Spending all your energy and resources on a brilliant design is like a lawyer spending her trial preparation time shopping for a designer suit — skipping the late nights, reams of notes, and hours of mind-numbing research. It works on television.
Professionals frequently get caught up in discussions of colors, photos, and elaborate designs that actually detract from their messages. I think it’s because they’re tired of looking at words all day. Choosing colors is fun!
In her book, The Brand Mapping Strategy, branding expert Karen Tiber Leland says, “Your brand is what drives the website design – not the other way around …Business people often rely (too heavily, in my opinion) on a design change to move their brand to the next level.”
I put together a blog post of quotes from marketing and design professionals, on the topic of Which comes first: copy or design? There’s universal agreement: start with the copy.
When I work with clients, we look at your message, your brand proposition (what sets you apart), brand tone, and brand energy. And we look at your core competencies and strengths.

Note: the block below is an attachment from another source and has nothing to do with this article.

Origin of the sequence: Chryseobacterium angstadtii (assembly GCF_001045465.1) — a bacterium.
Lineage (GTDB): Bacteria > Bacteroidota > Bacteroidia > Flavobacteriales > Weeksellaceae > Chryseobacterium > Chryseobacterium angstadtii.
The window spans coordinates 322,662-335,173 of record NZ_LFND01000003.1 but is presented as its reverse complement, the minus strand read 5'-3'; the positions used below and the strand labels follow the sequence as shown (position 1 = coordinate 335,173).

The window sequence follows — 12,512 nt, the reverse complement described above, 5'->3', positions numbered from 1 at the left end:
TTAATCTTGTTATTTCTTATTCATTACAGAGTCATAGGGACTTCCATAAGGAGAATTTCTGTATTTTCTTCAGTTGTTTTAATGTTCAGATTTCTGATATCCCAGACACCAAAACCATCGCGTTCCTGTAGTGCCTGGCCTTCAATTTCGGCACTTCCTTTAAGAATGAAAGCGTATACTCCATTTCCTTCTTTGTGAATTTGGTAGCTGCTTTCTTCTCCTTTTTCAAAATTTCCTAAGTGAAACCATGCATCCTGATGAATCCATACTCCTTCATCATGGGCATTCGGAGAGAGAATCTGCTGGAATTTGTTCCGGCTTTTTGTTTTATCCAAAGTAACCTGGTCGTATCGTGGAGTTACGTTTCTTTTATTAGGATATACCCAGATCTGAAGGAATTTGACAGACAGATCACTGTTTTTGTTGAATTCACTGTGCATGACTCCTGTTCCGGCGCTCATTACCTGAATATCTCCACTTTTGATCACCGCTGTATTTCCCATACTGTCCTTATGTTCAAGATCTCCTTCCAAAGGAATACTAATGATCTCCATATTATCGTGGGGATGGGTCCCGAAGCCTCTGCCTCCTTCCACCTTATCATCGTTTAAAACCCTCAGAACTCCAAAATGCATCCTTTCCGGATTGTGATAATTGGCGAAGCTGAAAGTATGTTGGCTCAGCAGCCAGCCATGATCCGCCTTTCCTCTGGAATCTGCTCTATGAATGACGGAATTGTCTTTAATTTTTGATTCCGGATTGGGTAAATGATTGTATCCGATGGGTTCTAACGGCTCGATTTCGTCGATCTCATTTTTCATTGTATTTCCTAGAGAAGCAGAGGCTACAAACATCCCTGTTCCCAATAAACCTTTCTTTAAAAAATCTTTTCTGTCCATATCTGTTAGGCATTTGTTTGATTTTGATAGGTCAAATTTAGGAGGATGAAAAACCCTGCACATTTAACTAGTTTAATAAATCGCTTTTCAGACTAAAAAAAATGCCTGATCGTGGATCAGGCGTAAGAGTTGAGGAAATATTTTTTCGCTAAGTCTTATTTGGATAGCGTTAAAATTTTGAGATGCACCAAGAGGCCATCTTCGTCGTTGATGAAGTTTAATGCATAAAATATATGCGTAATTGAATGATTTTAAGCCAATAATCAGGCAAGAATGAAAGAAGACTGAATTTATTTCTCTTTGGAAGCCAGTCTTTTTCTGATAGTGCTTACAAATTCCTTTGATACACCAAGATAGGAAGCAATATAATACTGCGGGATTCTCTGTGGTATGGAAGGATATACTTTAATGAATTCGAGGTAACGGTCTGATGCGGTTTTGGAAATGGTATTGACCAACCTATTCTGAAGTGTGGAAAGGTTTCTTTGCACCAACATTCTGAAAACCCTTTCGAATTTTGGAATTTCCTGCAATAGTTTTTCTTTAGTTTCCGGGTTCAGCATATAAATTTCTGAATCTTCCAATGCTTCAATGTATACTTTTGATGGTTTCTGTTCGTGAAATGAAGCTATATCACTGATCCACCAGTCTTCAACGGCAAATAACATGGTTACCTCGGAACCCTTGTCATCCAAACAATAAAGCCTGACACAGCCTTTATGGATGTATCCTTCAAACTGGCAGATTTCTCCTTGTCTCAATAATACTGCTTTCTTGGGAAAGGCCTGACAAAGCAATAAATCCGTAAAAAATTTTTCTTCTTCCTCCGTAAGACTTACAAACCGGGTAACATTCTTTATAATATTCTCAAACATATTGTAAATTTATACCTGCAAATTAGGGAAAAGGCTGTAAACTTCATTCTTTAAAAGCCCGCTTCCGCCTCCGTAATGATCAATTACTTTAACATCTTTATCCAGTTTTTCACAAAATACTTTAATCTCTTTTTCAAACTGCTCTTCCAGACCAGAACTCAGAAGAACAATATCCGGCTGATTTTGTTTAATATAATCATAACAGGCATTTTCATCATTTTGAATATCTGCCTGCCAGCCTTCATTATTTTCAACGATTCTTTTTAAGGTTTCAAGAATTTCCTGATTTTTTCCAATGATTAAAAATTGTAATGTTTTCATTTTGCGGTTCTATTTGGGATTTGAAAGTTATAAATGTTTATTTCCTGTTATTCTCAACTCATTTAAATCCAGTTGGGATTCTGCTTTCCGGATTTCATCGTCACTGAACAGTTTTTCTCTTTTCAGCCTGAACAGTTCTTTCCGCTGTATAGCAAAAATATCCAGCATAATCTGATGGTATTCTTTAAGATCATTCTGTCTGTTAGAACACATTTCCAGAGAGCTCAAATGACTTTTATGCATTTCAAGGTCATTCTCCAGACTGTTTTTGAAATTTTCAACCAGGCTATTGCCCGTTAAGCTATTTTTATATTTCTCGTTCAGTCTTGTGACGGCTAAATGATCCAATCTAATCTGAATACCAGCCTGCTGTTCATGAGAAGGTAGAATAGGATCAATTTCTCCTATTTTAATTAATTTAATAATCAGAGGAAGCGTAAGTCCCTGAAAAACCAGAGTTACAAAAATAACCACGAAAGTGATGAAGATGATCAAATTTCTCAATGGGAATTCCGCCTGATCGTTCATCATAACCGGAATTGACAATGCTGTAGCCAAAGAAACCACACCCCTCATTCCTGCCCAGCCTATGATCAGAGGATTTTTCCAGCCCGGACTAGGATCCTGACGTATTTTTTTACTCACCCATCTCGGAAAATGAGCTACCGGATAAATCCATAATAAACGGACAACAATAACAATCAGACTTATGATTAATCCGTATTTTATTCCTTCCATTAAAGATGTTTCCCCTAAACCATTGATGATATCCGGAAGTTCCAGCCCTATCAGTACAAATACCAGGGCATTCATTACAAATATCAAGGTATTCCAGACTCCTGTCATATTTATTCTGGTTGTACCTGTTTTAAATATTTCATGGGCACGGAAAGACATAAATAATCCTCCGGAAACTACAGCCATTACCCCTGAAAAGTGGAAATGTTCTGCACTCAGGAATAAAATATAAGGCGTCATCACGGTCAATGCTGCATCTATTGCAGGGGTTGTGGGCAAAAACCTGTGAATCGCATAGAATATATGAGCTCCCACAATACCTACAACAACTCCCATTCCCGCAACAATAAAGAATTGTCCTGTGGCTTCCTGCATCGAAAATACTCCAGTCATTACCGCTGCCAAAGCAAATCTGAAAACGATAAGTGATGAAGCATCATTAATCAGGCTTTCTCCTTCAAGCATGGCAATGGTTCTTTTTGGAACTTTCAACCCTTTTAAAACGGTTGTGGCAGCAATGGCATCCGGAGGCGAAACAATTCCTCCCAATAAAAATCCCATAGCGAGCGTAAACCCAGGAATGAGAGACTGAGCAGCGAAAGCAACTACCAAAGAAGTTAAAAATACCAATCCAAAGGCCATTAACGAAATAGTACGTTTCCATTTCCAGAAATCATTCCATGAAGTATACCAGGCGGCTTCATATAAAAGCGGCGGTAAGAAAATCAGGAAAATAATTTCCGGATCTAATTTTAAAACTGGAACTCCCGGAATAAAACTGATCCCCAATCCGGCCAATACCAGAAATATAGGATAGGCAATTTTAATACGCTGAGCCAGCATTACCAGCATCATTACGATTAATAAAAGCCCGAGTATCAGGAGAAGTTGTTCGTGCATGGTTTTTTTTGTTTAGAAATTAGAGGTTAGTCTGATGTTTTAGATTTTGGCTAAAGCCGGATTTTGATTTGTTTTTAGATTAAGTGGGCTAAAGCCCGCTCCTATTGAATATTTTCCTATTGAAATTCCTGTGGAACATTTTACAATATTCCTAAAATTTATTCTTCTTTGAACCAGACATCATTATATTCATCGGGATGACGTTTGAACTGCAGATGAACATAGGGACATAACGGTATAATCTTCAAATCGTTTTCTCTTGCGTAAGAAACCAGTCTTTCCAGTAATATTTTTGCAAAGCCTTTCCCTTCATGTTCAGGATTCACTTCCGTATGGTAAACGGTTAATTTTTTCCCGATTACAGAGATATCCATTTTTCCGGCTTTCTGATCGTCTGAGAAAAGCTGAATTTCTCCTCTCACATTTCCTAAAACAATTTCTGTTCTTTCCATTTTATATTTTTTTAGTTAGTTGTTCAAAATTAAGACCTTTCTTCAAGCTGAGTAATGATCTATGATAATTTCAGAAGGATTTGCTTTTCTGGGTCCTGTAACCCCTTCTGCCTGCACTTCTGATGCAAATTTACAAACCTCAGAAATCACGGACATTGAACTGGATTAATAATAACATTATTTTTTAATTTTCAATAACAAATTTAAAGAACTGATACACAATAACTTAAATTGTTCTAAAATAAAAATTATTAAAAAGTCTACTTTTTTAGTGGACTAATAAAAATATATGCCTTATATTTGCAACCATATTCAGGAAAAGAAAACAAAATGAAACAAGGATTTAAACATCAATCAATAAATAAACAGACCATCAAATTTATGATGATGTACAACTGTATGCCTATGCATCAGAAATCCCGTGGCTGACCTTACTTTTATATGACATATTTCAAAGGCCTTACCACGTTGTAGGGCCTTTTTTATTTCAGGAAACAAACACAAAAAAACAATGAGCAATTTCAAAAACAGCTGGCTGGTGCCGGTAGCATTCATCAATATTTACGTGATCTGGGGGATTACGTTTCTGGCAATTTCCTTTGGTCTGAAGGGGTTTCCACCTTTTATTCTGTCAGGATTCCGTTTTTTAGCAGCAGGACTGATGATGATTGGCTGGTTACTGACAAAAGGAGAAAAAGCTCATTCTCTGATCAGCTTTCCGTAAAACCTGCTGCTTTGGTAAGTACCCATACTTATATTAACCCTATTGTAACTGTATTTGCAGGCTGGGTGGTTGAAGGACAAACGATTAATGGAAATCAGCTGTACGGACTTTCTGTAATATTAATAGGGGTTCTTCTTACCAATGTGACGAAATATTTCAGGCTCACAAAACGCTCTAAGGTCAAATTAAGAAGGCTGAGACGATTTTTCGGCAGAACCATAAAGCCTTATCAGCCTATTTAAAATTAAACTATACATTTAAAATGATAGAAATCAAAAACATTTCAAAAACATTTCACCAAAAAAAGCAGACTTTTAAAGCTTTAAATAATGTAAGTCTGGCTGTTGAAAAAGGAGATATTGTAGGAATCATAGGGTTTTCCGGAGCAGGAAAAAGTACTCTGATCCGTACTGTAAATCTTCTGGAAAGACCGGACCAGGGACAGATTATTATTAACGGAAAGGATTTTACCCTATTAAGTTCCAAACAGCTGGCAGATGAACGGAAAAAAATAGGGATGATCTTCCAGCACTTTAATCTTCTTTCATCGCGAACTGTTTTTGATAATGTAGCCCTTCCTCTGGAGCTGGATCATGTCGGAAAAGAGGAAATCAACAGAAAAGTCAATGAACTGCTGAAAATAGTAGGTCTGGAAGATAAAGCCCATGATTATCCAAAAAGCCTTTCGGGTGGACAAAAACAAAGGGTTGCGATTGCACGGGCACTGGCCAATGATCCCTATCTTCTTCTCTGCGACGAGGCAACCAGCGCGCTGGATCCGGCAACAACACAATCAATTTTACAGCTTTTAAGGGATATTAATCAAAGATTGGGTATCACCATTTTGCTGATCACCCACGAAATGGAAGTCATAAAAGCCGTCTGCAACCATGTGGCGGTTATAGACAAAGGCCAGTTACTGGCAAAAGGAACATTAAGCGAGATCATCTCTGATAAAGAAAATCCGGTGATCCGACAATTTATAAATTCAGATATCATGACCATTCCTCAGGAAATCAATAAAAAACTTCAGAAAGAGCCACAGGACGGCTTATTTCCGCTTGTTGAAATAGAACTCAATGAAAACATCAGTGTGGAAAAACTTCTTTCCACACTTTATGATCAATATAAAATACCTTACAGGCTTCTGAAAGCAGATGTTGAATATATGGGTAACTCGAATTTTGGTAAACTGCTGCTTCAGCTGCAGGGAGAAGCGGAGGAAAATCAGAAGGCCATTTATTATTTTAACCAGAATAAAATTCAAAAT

Most importantly, we identify your story archetype – the persona, pattern or template that represents the foundation of your marketing. Then (and only then) we get around to design elements that communicate your brand more subtly and memorably.
The idea of your story archetype will seem foreign, but it’s one of the most immensely practical methods to build a solid brand for your service-based business. Download a free workbook and guide here.
(3) “Should I be on social media? It seems risky.”
There’s no need to make Facebook posts about your cat or your kids. But a blog can be a valuable marketing tool for any professional.
Your blog helps you develop credibility and awareness. You can communicate your personal style so clients know what to expect on their first office visit. You can even showcase your accomplishments without appearing to brag.
I hired an attorney myself via LinkedIn: I was in Philadelphia and needed some help with a matter in Southern California. I never met the lawyer. She did a great job for me.
(4) “How can I get past these technical terms and figure out what I’m really getting when I hire a developer?”